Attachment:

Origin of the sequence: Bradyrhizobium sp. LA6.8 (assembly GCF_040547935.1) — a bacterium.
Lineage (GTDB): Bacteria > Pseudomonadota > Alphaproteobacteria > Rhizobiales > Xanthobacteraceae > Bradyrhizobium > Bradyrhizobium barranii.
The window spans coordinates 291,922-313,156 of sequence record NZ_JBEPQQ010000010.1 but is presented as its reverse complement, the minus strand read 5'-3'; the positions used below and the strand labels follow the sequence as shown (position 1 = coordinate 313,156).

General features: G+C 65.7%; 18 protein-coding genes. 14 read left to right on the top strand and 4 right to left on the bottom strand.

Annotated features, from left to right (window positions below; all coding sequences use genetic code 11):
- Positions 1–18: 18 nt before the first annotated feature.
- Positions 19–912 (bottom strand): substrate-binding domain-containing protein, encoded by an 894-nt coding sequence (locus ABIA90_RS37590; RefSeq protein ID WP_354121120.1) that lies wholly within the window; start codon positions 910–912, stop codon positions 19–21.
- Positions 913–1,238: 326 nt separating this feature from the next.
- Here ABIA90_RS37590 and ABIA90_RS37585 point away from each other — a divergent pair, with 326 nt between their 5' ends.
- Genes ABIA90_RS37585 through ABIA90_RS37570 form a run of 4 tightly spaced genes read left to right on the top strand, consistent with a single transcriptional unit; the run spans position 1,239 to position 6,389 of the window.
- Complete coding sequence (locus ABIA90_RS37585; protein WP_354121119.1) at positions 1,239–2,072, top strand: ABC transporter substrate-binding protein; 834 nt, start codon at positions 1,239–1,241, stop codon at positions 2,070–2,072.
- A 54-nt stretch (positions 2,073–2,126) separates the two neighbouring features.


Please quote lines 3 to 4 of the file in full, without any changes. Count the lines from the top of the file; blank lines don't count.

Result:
The window spans coordinates 291,922-313,156 of sequence record NZ_JBEPQQ010000010.1 but is presented as its reverse complement, the minus strand read 5'-3'; the positions used below and the strand labels follow the sequence as shown (position 1 = coordinate 313,156).

General features: G+C 65.7%; 18 protein-coding genes. 14 read left to right on the top strand and 4 right to left on the bottom strand.